It’s a different kind of NFT. It’s a programmable smart contract that can confer rights and obligations and responsibility and be modified or adapted or accrue benefits in the future. These are things we’re working on now.
The last thing, our vision is in enabling metaverse travel agencies. Metaverse are often virtual worlds that are designed in fantasy places but not all metaverses are fantasy.
Nike and shoe companies are buying property in the metaverse and offering digital NFTs that look like virtual sneakers so you can buy an NFT in the metaverse and that NFT also confers the right for you to acquire, to your home, a physical shoe that is the exact design and to your shoe size.
The view of the metaverse as this extremely virtual-only place for gamers is because that’s what’s being done now but the future is not just virtual gaming, it’s commerce, people engaging in all sorts of activity in ways that are not just digital.
That Nike example is perfect because you discover a sneaker you want in the metaverse but you get a physical version of it delivered to your house.
Our view of the metaverse travel agency is to take all these things Iomob does in terms of integrating the global mobility ecosystem in a digital layer and make those things available in the metaverse.
Next Earth (an NFT-based replica of earth) is a metaverse that relies on satellite imagery. I could be in Next Earth and discover a cool place in Thailand and say “who wants to go?”
You could arrange travel to go there through a metaverse travel agent, powered by Iomob that allows you to visualize your journey. Iomob could propose three ways to go - plane, train and car and have a CO2 counter to help nudge people to choose more sustainable journeys.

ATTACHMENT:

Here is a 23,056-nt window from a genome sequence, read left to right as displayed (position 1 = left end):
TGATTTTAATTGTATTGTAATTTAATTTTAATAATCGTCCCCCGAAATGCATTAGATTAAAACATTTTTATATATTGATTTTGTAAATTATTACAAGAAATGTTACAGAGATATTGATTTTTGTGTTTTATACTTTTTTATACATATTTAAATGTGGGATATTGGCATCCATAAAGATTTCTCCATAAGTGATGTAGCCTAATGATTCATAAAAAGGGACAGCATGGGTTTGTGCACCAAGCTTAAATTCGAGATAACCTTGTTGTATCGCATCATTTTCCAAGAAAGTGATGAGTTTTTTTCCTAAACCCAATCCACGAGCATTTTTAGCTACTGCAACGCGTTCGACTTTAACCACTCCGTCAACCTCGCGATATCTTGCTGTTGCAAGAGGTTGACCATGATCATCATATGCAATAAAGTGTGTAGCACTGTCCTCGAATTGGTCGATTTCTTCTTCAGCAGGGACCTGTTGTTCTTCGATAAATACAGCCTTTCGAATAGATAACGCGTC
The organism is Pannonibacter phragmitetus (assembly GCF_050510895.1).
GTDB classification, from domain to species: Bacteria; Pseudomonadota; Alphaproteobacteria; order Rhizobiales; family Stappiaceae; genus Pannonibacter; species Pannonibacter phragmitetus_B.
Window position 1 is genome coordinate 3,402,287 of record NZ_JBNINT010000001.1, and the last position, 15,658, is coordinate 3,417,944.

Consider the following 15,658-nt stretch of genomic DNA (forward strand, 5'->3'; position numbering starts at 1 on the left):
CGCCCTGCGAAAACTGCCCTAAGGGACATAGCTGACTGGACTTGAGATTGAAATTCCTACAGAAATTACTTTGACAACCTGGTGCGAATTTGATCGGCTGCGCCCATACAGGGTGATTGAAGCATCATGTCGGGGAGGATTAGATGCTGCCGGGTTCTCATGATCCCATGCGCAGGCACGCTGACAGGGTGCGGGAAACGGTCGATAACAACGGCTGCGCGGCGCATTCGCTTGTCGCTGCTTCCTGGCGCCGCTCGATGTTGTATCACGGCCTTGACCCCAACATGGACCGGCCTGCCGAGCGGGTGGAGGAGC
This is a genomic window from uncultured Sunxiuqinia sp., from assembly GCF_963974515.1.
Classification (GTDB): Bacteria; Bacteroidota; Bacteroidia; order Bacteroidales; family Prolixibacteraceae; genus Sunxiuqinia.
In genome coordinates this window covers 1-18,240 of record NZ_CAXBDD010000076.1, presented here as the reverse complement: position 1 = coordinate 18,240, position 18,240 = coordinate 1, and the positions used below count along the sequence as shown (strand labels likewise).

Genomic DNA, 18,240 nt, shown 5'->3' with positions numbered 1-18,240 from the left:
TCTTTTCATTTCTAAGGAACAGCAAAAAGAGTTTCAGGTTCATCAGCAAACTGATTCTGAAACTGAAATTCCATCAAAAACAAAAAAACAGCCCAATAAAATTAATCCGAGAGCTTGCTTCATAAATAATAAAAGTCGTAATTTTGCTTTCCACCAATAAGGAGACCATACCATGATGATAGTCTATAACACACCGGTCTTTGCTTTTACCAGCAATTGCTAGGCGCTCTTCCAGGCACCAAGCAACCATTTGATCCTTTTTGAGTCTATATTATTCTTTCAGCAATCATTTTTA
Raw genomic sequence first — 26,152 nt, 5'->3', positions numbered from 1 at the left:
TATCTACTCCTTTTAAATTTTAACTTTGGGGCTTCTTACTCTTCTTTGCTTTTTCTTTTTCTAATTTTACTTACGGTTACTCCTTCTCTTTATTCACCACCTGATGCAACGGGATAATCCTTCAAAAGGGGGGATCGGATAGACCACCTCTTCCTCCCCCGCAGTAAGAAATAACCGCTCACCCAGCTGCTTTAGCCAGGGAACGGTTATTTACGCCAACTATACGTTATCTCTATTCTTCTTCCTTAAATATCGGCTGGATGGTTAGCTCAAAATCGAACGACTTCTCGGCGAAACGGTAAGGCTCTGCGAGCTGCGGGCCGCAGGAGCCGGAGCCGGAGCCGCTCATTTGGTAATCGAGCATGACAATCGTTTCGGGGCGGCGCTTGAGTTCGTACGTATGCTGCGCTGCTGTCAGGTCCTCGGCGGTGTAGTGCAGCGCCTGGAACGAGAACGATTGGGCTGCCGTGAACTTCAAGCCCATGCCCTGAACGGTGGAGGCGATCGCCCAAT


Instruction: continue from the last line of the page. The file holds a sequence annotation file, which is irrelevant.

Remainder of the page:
We think it could unlock some amazing experiences for people because they could visualize the journey and choose it in the metaverse. If they book it in the metaverse, they would get a QR code with details and we would offer a companion app that would allow a travel agency to see that the metaverse is now in the real world and can scan the code to help with arranging a bike, taxi or scooter and things to do.
I feel that’s what we’re missing as a global society around what blockchain, metaverse and NFTs can be. The real power is connecting the universe, the ecosystems of services and connecting the virtual and physical world.
On placing a value on NFTs…
It’s the same with any collectible. How much is the Mona Lisa worth? It’s what people think it is worth. How much is your collectible car from 1935 worth? Well, what’s the supply and demand for that car?
With NFT for digital art, there are things you can do. In the real world, to try to create scarcity or interest, the standard thing in the NFT industry was to issue 10,000. Each one is unique so there’s different layers that can be created.
For ours there is only going to be 100 made for each city with animals, vehicles and different scenes. Some might have glasses on or a hat and you have an artist design the layers. They are then put into an engine that generates random art, leveraging those layers and you can say which traits you want to be more rare than others.
On the remaining barriers to blockchain and tokenization in travel...
Technically I think most of the tooling, the underlying architecture required to leverage blockchain for the transport industry, exists. There is still caution from legacy operators, there are some issues with onboarding users in the sense that a lot of the user experience in blockchain deployments is poor.
It’s complicated, you need to get a wallet, then get Ethereum and then to transact and that all needs to get resolved especially for when you want to get to the payment piece of things for end users. That’s a real pain for people except for early adopters.
I don’t think crypto payment for travel is going to be mainstream for a while. I don’t mean you won’t see it, in the next year we’ll enable it as an optional currency. But, the biggest barrier to massive adoption is anything that touches a customer if it requires that customer to be knowledgeable enough to download a wallet and deal with private keys for accessing it and you need that for NFT. But, for the B2B enterprise side, the technology is ready for that.